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What must China do to become truly democratic and equitable? This question animates most progressive debates about this potential superpower, and in China’s Twentieth Century the country’s leading critic, Wang Hui, turns to the past for an answer. Beginning with the birth of modern politics in the 1911 revolution, Wang tracks the initial flourishing of political life, its blossoming in the radical sixties, and its decline in China’s more recent liberalization, to arrive at the crossroads of the present day. Examining the emergence of new class divisions between ethnic groups in the context of Tibet and Xinjiang, alongside the resurgence of neoliberalism through the lens of the Chongqing Incident, Wang Hui argues for a revival of social democracy as the only just path for China’s future.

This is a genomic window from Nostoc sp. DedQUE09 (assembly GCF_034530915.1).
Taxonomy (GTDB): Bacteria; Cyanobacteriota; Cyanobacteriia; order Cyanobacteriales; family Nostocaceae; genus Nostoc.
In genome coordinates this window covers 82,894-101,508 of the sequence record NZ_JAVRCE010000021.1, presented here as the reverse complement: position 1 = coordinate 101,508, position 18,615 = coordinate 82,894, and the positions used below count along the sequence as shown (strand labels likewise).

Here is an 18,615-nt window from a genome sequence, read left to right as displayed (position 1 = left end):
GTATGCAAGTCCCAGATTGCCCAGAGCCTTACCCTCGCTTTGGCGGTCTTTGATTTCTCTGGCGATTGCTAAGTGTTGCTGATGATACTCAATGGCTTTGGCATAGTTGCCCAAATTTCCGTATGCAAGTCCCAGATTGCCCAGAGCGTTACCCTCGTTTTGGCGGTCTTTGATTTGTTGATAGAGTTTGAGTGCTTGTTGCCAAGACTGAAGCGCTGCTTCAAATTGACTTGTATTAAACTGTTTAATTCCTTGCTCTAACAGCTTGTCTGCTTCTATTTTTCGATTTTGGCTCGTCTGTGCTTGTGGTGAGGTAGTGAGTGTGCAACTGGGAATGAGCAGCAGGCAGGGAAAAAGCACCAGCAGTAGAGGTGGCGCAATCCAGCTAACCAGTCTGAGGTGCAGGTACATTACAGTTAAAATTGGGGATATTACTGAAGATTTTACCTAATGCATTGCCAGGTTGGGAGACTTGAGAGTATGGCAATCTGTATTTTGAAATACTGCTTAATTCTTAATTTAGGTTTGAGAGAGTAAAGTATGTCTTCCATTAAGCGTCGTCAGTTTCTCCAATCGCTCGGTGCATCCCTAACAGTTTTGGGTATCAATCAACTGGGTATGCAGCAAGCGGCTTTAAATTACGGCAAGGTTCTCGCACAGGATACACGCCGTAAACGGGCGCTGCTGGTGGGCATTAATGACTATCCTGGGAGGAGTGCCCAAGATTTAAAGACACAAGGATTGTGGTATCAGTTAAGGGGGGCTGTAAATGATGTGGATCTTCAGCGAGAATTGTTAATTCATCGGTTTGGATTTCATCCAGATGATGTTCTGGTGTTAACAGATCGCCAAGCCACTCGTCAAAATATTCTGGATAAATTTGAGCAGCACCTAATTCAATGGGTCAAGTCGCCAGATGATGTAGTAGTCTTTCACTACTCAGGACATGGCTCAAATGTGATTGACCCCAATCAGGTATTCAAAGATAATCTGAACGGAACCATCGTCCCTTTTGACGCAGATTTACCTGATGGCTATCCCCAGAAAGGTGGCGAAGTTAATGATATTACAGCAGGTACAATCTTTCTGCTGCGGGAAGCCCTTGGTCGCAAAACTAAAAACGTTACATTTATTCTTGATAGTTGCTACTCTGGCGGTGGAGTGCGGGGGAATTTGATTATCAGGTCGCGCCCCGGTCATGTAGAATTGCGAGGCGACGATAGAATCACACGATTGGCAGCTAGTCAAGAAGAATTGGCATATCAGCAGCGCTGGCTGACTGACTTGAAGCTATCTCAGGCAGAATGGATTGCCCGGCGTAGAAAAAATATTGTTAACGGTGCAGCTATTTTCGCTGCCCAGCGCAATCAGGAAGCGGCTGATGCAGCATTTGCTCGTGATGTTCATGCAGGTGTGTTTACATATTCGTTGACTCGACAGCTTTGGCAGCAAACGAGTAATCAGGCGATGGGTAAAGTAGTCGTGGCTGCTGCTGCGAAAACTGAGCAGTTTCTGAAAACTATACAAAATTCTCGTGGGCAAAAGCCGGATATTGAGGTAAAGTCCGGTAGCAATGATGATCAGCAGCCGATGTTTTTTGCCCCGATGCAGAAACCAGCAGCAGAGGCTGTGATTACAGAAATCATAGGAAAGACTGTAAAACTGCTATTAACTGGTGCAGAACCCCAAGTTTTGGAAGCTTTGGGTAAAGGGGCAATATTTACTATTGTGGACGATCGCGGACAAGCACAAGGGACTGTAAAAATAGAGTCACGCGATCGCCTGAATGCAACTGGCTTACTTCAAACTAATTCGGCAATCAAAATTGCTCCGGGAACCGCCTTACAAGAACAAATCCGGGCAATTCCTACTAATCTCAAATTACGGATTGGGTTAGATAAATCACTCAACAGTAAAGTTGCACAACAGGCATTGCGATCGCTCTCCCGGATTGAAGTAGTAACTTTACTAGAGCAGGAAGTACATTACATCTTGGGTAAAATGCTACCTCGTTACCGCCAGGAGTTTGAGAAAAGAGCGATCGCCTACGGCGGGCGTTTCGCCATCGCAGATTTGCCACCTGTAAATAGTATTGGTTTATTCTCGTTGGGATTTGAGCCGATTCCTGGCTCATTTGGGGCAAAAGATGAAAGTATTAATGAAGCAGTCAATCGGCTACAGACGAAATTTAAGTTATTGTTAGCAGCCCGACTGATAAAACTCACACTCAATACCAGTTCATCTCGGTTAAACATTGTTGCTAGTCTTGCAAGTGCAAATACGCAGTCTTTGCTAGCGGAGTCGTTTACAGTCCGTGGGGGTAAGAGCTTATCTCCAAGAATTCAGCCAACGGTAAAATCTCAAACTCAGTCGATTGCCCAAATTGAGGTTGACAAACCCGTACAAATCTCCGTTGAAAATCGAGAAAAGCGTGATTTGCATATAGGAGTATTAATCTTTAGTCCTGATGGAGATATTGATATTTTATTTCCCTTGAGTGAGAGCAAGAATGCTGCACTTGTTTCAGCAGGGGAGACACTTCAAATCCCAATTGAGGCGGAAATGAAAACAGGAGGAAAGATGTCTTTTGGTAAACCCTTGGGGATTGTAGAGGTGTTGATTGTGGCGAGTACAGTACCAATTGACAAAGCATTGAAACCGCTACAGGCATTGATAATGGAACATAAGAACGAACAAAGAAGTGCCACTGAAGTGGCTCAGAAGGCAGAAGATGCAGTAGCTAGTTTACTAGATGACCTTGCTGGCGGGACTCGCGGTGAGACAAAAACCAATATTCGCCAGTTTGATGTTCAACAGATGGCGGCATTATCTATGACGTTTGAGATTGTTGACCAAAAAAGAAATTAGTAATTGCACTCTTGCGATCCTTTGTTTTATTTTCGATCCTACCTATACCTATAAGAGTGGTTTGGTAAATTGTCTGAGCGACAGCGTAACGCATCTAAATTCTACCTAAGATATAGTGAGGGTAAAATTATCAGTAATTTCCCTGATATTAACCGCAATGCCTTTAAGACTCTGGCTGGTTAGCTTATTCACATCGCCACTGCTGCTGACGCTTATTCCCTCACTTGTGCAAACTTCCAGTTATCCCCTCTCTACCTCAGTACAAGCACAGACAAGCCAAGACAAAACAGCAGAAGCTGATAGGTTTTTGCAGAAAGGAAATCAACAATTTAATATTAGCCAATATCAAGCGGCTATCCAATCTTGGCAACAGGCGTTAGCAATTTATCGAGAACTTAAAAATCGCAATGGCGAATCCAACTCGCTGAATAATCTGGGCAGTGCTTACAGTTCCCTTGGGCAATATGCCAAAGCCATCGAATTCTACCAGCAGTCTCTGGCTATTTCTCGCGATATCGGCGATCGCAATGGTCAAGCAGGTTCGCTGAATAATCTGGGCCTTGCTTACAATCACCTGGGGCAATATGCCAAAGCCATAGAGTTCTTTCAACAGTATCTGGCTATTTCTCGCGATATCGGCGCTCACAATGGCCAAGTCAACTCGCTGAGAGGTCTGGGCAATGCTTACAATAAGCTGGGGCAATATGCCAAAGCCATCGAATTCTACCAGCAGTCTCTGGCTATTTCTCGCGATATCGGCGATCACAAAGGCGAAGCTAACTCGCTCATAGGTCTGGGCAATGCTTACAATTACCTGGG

“One of China’s leading historians and most interesting and influential public intellectuals.”
“A central figure among a group of writers and academics known collectively as the New Left.”
“Mobilizing lessons from a non-Western context to unpack the contested meanings of socialism and democracy… Wang reminds us that China’s socialist legacy, much like its long-standing participation in anti-imperialist struggles in the Global South, is not to be forgotten. Instead, it should be rigorously analyzed and critically re-appropriated as a means to reshape the contours of global justice.”
“Wang’s intervention into both Chinese- and English-language histories of China is both politically charged and theoretically rich, exploring the possibilities for equality and justice that were created and then suppressed during this period in China’s recent past.”